Since then, however, there have been only a few minor repairs. The Ottoman Turkish authorities constructed large support structures for the church after an earthquake threatened to bring down one of its exterior walls, and the British added wooden beams to support the walls. But in recent centuries, the church hasn’t undergone a thorough renovation.....
The cost of the renovations at the Church of the Nativity was about 18 million euros ($20.5 million), which was funded by the Palestinian Authority, the Vatican and other governments, along with a large number of contributors from the Palestinian business sector.

The renovations are being carried out by a family-owned Italian restoration firm called Piacenti with the assistance of Palestinian workers. Haaretz was given a tour of the site by the engineer in charge of the project, Ibrahim Abed Rabbo of Bethlehem; Marcello Piacenti, who heads the company that bears his name; and Franciscan Father David Grenier, the general secretary of the local Custody of the Holy Land, with oversight of holy places.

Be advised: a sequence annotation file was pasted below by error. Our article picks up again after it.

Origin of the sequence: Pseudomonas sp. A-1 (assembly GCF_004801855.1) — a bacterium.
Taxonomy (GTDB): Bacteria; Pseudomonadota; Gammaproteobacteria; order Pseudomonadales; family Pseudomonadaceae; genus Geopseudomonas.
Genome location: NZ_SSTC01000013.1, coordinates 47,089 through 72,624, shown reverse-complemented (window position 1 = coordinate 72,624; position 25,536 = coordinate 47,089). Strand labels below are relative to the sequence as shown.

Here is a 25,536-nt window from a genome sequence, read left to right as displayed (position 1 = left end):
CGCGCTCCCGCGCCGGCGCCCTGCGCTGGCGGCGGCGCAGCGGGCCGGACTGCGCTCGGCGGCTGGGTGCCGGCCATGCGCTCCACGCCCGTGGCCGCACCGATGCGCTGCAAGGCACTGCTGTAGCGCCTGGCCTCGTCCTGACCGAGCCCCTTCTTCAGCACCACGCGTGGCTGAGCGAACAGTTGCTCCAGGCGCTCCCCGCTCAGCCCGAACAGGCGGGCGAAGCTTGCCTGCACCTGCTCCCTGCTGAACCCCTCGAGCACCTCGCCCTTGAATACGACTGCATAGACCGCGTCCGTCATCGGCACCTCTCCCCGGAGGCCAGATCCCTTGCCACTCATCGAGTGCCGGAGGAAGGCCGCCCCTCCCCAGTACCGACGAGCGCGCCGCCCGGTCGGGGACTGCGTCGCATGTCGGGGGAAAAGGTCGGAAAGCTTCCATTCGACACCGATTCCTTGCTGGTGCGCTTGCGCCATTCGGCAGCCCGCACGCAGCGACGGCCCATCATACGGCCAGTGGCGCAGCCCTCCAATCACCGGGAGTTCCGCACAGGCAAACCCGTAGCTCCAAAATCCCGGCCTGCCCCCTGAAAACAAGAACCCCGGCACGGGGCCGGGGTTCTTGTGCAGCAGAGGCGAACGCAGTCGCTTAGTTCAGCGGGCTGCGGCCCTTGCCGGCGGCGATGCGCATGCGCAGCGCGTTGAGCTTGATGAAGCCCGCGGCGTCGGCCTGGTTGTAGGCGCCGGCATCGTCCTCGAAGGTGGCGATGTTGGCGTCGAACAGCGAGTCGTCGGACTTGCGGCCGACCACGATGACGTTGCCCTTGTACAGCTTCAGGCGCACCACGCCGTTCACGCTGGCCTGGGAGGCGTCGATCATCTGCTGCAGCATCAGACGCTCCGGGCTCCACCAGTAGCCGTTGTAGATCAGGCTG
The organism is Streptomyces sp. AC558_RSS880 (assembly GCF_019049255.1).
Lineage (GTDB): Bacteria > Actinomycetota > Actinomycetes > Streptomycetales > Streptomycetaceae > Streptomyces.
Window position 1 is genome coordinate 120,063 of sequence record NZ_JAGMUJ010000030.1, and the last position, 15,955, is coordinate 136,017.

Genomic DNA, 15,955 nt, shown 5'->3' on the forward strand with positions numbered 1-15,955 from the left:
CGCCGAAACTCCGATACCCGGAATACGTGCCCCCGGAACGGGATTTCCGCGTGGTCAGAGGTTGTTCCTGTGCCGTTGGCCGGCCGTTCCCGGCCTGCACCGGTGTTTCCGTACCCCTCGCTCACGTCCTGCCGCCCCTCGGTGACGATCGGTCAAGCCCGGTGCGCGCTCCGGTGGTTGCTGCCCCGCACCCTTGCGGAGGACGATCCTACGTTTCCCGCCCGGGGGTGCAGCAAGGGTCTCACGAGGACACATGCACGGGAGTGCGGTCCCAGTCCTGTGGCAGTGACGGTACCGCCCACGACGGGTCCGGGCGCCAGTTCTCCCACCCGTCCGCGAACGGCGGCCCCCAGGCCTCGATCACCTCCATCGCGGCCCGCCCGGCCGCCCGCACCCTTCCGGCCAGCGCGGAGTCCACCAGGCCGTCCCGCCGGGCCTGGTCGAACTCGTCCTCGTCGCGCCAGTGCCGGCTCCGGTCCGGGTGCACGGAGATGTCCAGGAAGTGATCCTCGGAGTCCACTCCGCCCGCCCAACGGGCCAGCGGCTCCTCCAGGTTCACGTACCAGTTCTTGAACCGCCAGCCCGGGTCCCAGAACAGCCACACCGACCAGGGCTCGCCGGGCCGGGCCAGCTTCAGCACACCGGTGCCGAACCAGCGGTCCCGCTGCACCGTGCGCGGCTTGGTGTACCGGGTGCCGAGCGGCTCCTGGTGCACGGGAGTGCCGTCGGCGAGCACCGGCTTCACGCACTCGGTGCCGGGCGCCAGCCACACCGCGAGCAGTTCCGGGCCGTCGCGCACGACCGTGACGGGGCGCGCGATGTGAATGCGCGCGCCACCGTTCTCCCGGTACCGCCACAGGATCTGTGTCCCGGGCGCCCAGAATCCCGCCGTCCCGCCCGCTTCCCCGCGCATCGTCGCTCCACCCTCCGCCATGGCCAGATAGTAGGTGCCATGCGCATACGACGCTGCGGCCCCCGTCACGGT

The greatest preservation challenge was restoring the huge mosaics that in the past covered the church’s walls. The restorers have estimated that only about 7 percent of the original mosaics remain – a million and a half tiles covering 125 square meters of space, compared to the more than 2,000 square meters in the past.

Wednesday, June 07, 2017

New York Times interview with New Ithaca College President, Shirley Collado

New York Times publishes good article about our (Ithaca College) incoming president: At Ithaca College, a President Focused on Diversity.